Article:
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December 7, 2018 11:09 am

Israel and the US Stand Side-by-Side

avatar by Michael Oren /


US President Donald Trump and Israeli Prime Minister Benjamin Netanyahu hold a bilateral meeting during the 73rd session of the United Nations General Assembly in New York, Sept. 26, 2018. Photo: Reuters / Carlos Barria.

JNS.orgEver since Israel and the United States struck a strategic alliance at the end of the 1960s, the world has seen that alliance as a measure of American credibility and power worldwide. The closer US-Israel ties are, the stronger America’s status and influence in the international community are.

Despite that, in times of tension between America and the Jewish state, the US’s stature is seen as less influential. For example, when former President Barack Obama distanced himself from Israel, Russia invaded Ukraine and the Crimean Peninsula, as well as Syria. We can see the same dynamic at work today under the Trump administration, which is the friendliest Israel has known since the state was established.

This friendship isn’t merely personal. Former President George W. Bush, a friend and ally of Israel, said “the US is not a country of 300 million, but one of 308 million.” But Bush had a secretary of state, Condoleezza Rice, who frequently made harsh statements against Israeli settlements and against Israeli military actions in Lebanon and Gaza, and compared the suffering of the Palestinians to that of the black population in the US prior to the civil rights movement. There is no one like Rice in the Trump administration.

Secretary of State Mike Pompeo is adopting unqualified pro-Israeli stances and placing responsibility for instability in the Middle East squarely on Iran. In addition, National Security Advisor John Bolton has defied the Israeli-American alliance as “a cornerstone” of US foreign policy in the Trump era.

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In addition, outgoing US Ambassador to the United Nations Nikki Haley hasn’t missed a chance to defend Israel and its right to defend itself, and set a pro-Israeli precedent that others will find difficult to erase, even after she leaves the job at the end of this month. For two years, the White House has not voiced even a word of real criticism against Israel.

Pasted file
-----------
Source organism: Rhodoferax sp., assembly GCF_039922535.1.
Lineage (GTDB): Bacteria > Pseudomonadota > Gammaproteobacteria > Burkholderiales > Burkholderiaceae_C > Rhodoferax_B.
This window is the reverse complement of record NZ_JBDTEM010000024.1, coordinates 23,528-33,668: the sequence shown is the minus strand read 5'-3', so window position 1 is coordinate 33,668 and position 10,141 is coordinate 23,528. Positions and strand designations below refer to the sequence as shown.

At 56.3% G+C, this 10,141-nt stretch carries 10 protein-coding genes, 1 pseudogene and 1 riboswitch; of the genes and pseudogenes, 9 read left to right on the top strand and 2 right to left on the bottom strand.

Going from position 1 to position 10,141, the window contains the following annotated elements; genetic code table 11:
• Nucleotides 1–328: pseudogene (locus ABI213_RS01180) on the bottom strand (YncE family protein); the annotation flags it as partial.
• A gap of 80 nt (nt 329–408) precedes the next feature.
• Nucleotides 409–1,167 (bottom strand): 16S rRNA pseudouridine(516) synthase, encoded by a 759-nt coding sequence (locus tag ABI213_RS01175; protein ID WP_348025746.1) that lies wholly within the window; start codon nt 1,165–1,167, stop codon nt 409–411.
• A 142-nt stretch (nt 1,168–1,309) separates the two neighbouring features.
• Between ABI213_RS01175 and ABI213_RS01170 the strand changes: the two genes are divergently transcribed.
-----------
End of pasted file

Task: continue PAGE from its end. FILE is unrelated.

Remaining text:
The closeness is expressed by two historic decisions. The first was the US withdrawal from the 2015 nuclear deal with Iran, a move that served both US and Israeli interests. The second was America recognizing Jerusalem as our eternal capital and relocating its embassy to the city. In both cases, Donald Trump demonstrated that he was for Israel and took a stance against the opinions of almost everyone. As a result, he only grew stronger.

That approach has not gone unnoticed by other world leaders, who are impressed with the strong stance the United States is taking alongside Israel. They were impressed that the commitments Trump made to Israel, including campaign promises, were fulfilled, strengthening his reputation as someone who keeps his promises. That will help the president change trade conditions between the United States and Canada, Mexico, and China.

Strategically, the president’s commitment to Israel has given credence to his threats to use force against North Korea if Kim Jong-un didn’t stop firing missiles at Japan. One result was the US-North Korean summit. North Korea saw that Trump lives up to his words, dialed back its threats, and held the summit.

A year has passed since the president stood up at the White House and recognized Jerusalem as the capital of Israel. Since then, other countries, including the Czech Republic and Brazil, have declared their intentions to follow suit. Likewise, stringent American sanctions are back in place against Iran and most businesspeople in the world, including in Europe, which fought so hard to protect the nuclear deal, have been forced to cooperate.

Only this week, the Chinese announced that they were willing to significantly increase their purchase of American products. The most dramatic effect was seen in the Arab world. Arab leaders know they can’t step between the United States and Israel, and that they can depend on the president when it comes to Iran. That has led to an unprecedented rapprochement between Israel and the Sunni Muslim world, a most welcome development, and not only on Iran but also for current and future American efforts to broker peace between Israel and the Palestinians.

This is all good news for Israel. No one disputes that our diplomatic situation is better now than it was in 2016, and much of that is due to the policies of the current US administration. But not only Israel — the entire world can now enjoy the advantages of being able to depend on an uncompromising American position.

Michael Oren is a former Israeli ambassador to the United States. He currently serves as deputy public diplomacy minister.

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